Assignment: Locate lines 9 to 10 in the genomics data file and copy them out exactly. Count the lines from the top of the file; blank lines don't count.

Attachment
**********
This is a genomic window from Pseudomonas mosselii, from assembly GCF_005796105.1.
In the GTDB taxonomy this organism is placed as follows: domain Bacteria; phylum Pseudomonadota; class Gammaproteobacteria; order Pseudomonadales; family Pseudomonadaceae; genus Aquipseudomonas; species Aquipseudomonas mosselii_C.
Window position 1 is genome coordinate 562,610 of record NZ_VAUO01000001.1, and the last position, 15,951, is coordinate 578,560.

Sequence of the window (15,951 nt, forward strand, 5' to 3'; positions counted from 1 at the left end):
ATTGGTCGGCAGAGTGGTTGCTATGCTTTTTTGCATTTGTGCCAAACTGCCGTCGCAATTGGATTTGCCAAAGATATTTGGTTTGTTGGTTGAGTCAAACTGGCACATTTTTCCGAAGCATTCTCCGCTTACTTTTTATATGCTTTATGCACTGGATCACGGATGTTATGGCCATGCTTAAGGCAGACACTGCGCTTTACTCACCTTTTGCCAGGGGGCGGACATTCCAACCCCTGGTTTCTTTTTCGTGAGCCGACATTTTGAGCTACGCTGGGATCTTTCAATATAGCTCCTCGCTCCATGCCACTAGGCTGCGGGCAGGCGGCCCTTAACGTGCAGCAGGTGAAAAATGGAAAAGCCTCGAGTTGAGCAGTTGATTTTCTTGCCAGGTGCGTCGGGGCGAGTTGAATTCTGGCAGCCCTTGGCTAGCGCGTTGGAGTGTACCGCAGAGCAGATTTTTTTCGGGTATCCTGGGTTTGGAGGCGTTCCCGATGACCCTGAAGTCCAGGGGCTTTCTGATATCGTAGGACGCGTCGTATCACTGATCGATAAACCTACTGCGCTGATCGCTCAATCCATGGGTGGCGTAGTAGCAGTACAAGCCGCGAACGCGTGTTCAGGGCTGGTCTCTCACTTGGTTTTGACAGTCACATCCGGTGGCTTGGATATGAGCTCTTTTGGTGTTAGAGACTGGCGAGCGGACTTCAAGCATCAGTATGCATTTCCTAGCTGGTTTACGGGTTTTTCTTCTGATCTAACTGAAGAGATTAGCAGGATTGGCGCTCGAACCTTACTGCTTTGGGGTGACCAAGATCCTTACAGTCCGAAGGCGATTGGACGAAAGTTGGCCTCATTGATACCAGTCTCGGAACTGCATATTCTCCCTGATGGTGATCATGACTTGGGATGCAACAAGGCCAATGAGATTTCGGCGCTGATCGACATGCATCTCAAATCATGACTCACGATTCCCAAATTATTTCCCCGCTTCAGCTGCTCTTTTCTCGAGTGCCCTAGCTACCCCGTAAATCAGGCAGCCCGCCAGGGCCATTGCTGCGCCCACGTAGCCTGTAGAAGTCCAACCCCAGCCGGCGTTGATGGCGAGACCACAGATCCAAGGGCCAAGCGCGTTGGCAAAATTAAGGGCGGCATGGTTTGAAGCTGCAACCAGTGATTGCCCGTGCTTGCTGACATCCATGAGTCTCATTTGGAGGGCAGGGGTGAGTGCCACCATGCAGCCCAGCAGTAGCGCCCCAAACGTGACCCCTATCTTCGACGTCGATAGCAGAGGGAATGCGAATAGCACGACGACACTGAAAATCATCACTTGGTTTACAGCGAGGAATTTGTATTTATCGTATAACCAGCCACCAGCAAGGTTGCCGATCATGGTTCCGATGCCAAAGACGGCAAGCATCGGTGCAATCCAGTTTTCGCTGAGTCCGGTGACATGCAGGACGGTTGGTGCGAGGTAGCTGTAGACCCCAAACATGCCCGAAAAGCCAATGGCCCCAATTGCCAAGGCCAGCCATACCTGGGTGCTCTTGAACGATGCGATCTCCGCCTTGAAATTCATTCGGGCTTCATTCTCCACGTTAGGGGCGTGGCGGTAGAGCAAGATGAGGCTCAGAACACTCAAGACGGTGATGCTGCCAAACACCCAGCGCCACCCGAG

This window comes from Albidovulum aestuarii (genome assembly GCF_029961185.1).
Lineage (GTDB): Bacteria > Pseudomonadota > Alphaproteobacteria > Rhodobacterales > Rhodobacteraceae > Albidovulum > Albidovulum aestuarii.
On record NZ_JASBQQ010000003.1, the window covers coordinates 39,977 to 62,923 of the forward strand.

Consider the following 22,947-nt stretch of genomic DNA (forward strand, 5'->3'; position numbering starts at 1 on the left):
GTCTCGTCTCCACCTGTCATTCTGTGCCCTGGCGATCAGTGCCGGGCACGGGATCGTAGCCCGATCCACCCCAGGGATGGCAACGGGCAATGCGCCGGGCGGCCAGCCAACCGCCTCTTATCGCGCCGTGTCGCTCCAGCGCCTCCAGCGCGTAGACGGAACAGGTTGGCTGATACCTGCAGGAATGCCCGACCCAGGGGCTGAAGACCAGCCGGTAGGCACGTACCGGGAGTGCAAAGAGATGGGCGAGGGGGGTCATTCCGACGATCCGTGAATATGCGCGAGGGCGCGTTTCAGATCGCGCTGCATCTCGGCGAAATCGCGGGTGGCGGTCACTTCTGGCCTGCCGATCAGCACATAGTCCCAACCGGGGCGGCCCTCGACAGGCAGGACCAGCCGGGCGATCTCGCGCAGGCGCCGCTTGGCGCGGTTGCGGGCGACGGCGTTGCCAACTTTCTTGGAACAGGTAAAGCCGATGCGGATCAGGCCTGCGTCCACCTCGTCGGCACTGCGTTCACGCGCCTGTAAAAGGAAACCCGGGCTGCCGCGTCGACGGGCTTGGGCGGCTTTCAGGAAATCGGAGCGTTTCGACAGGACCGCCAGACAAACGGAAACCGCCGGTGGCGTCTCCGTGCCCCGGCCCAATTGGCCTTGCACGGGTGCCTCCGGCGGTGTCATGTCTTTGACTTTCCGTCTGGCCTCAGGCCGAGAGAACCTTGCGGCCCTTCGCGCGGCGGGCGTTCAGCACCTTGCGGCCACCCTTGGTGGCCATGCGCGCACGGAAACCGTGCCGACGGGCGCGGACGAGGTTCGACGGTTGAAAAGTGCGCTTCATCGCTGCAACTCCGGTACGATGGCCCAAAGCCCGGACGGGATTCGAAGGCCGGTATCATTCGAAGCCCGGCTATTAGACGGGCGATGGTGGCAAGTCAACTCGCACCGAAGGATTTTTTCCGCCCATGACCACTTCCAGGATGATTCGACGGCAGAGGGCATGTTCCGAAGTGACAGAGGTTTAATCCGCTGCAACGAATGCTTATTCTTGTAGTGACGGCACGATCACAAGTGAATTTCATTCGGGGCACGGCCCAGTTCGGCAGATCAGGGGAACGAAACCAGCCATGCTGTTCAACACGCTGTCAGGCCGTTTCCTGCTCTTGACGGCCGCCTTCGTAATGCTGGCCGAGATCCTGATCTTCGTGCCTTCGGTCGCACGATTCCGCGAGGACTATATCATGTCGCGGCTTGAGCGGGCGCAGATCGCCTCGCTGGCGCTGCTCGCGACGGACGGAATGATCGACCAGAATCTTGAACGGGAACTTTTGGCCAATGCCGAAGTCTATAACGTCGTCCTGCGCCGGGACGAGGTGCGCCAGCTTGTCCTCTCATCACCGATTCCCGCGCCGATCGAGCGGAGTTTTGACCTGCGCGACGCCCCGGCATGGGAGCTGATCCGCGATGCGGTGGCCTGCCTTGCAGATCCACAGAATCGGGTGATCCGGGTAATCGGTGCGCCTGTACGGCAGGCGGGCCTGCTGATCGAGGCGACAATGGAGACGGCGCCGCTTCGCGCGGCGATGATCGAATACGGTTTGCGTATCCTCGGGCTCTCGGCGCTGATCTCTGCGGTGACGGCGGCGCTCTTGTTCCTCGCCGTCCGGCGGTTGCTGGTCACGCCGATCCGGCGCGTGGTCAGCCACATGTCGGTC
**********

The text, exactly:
Consider the following 22,947-nt stretch of genomic DNA (forward strand, 5'->3'; position numbering starts at 1 on the left):
GTCTCGTCTCCACCTGTCATTCTGTGCCCTGGCGATCAGTGCCGGGCACGGGATCGTAGCCCGATCCACCCCAGGGATGGCAACGGGCAATGCGCCGGGCGGCCAGCCAACCGCCTCTTATCGCGCCGTGTCGCTCCAGCGCCTCCAGCGCGTAGACGGAACAGGTTGGCTGATACCTGCAGGAATGCCCGACCCAGGGGCTGAAGACCAGCCGGTAGGCACGTACCGGGAGTGCAAAGAGATGGGCGAGGGGGGTCATTCCGACGATCCGTGAATATGCGCGAGGGCGCGTTTCAGATCGCGCTGCATCTCGGCGAAATCGCGGGTGGCGGTCACTTCTGGCCTGCCGATCAGCACATAGTCCCAACCGGGGCGGCCCTCGACAGGCAGGACCAGCCGGGCGATCTCGCGCAGGCGCCGCTTGGCGCGGTTGCGGGCGACGGCGTTGCCAACTTTCTTGGAACAGGTAAAGCCGATGCGGATCAGGCCTGCGTCCACCTCGTCGGCACTGCGTTCACGCGCCTGTAAAAGGAAACCCGGGCTGCCGCGTCGACGGGCTTGGGCGGCTTTCAGGAAATCGGAGCGTTTCGACAGGACCGCCAGACAAACGGAAACCGCCGGTGGCGTCTCCGTGCCCCGGCCCAATTGGCCTTGCACGGGTGCCTCCGGCGGTGTCATGTCTTTGACTTTCCGTCTGGCCTCAGGCCGAGAGAACCTTGCGGCCCTTCGCGCGGCGGGCGTTCAGCACCTTGCGGCCACCCTTGGTGGCCATGCGCGCACGGAAACCGTGCCGACGGGCGCGGACGAGGTTCGACGGTTGAAAAGTGCGCTTCATCGCTGCAACTCCGGTACGATGGCCCAAAGCCCGGACGGGATTCGAAGGCCGGTATCATTCGAAGCCCGGCTATTAGACGGGCGATGGTGGCAAGTCAACTCGCACCGAAGGATTTTTTCCGCCCATGACCACTTCCAGGATGATTCGACGGCAGAGGGCATGTTCCGAAGTGACAGAGGTTTAATCCGCTGCAACGAATGCTTATTCTTGTAGTGACGGCACGATCACAAGTGAATTTCATTCGGGGCACGGCCCAGTTCGGCAGATCAGGGGAACGAAACCAGCCATGCTGTTCAACACGCTGTCAGGCCGTTTCCTGCTCTTGACGGCCGCCTTCGTAATGCTGGCCGAGATCCTGATCTTCGTGCCTTCGGTCGCACGATTCCGCGAGGACTATATCATGTCGCGGCTTGAGCGGGCGCAGATCGCCTCGCTGGCGCTGCTCGCGACGGACGGAATGATCGACCAGAATCTTGAACGGGAACTTTTGGCCAATGCCGAAGTCTATAACGTCGTCCTGCGCCGGGACGAGGTGCGCCAGCTTGTCCTCTCATCACCGATTCCCGCGCCGATCGAGCGGAGTTTTGACCTGCGCGACGCCCCGGCATGGGAGCTGATCCGCGATGCGGTGGCCTGCCTTGCAGATCCACAGAATCGGGTGATCCGGGTAATCGGTGCGCCTGTACGGCAGGCGGGCCTGCTGATCGAGGCGACAATGGAGACGGCGCCGCTTCGCGCGGCGATGATCGAATACGGTTTGCGTATCCTCGGGCTCTCGGCGCTGATCTCTGCGGTGACGGCGGCGCTCTTGTTCCTCGCCGTCCGGCGGTTGCTGGTCACGCCGATCCGGCGCGTGGTCAGCCACATGTCGGTC